Thiopurine Therapy Reduces the Incidence of Colorectal Neoplasia in Patients with Ulcerative Colitis. Data from the ENEIDA Registry

Jordi Gordillo, Eduard Cabré, Esther Garcia-Planella, Elena Ricart, Yolanda Ber-Nieto, Lucía Márquez, Francisco Rodríguez-Moranta, Ángel Ponferrada, Isabel Vera, Javier P. Gisbert, Jesús Barrio, Maria Esteve, Olga Merino, Fernando Muñoz, Eugeni Domènech

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40 Citations (Scopus)


Copyright © 2015 European Crohn’s and Colitis Organisation (ECCO). Published by Oxford University Press. All rights reserved. For permissions, please email: BACKGROUND AND AIMS: Patients with ulcerative colitis (UC) are at increased risk of developing colorectal cancer (CRC), but recent studies suggest a lower risk than previously reported. The aim was to evaluate the incidence of dysplasia, CRC and related risk factors in UC patients from a Spanish nationwide database.METHODS: All UC patients were identified and retrospectively reviewed. Clinical-epidemiological data and the finding of dysplasia and/or CRC were collected.RESULTS: A total of 831 UC patients were included. Twenty-six cases of CRC in 26 patients and 29 cases of high-grade dysplasia (HGD) in 24 patients were found, accounting for 55 diagnoses of advanced neoplasia (AN = CRC and/or HGD) in 45 patients (33% of them within the first 8 years after UC diagnosis). The cumulative risk of AN was 2, 5.3 and 14.7% at 10, 20 and 30 years, respectively. Concomitant primary sclerosing cholangitis (odds ratio [OR] 10.90; 95% confidence interval [CI] 3.75-31.76, p < 0.001), extensive UC (OR 2.10, 95% CI 1.01-4.38, p = 0.048), UC diagnosis at an older age (OR 2.23, 95% CI 1.03-4.83, p = 0.043) and appendectomy prior to UC diagnosis (OR 2.66, 95% CI 1.06-6.71, p = 0.038) were independent risk factors for AN. Use of thiopurines (OR 0.21, 95% CI 0.06-0.74, p = 0.015) and being in a surveillance colonoscopy programme (OR 0.33; 95% CI 0.16-0.67; p = 0.002) were independent protective factors for AN.CONCLUSIONS: The risk of AN among UC patients is lower than previously reported but steadily increases from the time of UC diagnosis. The widespread use of thiopurines may have influenced this reduced incidence of UC-related neoplasias.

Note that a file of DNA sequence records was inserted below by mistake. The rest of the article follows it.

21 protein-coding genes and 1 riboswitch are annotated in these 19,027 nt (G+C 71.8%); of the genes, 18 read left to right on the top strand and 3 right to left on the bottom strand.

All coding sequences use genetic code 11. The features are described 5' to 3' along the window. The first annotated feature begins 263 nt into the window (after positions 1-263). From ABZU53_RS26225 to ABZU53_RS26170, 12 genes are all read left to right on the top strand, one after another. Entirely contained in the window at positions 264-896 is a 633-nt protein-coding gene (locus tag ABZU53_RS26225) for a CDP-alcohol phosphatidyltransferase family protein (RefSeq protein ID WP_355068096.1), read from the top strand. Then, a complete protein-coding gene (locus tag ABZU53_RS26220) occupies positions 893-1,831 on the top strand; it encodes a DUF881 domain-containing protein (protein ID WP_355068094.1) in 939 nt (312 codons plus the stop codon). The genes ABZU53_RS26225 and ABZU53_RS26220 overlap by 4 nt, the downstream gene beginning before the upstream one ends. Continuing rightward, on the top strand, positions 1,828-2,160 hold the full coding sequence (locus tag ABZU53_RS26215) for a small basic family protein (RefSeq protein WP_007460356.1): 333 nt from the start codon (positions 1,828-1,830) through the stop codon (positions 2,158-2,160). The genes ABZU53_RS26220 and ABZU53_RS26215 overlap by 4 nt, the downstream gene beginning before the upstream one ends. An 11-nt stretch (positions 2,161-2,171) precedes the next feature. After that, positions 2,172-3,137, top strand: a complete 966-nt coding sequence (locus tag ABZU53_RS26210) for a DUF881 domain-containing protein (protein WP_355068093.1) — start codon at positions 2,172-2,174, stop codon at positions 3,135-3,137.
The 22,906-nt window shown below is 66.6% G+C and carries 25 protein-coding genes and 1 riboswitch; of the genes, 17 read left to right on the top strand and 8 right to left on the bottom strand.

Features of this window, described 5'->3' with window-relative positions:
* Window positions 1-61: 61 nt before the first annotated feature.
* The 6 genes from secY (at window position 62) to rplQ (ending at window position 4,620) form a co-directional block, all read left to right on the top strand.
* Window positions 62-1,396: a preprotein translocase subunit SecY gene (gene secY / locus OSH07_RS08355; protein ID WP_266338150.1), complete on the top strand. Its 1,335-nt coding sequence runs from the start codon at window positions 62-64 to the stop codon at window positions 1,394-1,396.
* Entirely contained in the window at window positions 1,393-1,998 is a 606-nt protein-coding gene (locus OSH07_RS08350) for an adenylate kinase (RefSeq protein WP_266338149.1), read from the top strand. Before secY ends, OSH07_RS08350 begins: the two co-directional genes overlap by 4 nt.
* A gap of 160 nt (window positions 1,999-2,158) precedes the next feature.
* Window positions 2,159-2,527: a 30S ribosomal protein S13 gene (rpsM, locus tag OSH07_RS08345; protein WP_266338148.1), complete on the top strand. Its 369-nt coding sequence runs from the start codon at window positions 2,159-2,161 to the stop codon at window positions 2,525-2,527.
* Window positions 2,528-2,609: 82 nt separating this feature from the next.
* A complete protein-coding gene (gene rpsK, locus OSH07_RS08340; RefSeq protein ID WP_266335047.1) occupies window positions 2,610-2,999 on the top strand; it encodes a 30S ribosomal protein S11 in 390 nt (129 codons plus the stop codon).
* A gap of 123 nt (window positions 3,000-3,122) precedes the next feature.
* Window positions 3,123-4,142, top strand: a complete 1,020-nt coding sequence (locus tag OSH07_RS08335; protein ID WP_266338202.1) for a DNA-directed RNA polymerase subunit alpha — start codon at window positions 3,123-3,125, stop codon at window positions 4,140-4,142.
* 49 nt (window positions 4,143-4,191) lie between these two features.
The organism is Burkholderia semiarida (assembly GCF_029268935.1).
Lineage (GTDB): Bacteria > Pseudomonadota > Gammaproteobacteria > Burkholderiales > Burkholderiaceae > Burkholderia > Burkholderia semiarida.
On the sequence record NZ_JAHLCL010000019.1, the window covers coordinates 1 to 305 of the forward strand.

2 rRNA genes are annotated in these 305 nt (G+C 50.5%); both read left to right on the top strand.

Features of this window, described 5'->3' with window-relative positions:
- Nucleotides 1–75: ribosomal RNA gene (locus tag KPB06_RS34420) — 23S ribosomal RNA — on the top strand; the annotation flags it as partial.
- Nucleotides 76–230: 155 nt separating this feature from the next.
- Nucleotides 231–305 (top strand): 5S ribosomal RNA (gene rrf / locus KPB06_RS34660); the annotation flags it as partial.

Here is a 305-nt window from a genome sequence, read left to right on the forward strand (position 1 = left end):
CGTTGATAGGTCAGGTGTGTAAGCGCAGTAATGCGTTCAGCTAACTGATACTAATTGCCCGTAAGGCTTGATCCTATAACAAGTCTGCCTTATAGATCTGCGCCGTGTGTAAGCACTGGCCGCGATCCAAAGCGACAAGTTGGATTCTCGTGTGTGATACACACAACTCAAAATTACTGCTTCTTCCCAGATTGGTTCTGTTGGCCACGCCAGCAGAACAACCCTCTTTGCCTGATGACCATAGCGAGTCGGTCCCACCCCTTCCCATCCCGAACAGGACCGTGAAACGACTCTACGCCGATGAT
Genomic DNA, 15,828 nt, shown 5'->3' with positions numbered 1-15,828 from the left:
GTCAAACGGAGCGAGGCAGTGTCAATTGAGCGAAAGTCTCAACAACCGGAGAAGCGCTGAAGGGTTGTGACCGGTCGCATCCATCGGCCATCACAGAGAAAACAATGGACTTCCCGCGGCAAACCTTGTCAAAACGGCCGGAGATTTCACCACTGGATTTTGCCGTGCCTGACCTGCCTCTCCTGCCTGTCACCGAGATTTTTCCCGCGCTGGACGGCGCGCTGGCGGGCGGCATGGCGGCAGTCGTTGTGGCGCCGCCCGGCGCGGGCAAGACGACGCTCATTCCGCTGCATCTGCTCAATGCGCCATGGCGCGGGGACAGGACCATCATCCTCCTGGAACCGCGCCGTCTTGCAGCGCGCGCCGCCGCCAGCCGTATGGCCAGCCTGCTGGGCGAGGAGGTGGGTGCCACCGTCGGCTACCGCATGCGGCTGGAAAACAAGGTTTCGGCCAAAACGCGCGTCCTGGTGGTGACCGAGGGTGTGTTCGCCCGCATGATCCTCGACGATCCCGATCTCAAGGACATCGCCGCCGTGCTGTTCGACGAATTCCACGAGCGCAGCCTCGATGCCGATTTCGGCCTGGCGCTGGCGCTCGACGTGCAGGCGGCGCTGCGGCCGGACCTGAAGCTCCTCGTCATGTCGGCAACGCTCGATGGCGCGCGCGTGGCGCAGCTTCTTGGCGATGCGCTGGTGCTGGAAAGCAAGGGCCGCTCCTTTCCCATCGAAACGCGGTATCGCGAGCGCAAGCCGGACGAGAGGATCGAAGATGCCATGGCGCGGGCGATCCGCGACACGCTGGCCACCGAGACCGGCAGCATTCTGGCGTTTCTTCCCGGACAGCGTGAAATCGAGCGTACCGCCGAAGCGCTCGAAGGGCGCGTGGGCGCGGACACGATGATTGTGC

Original languageEnglish
Pages (from-to)1063-1070
JournalJournal of Crohn's &amp; colitis
Issue number12
Publication statusPublished - 1 Dec 2015


  • advanced neoplasia
  • thiopurines
  • Ulcerative colitis


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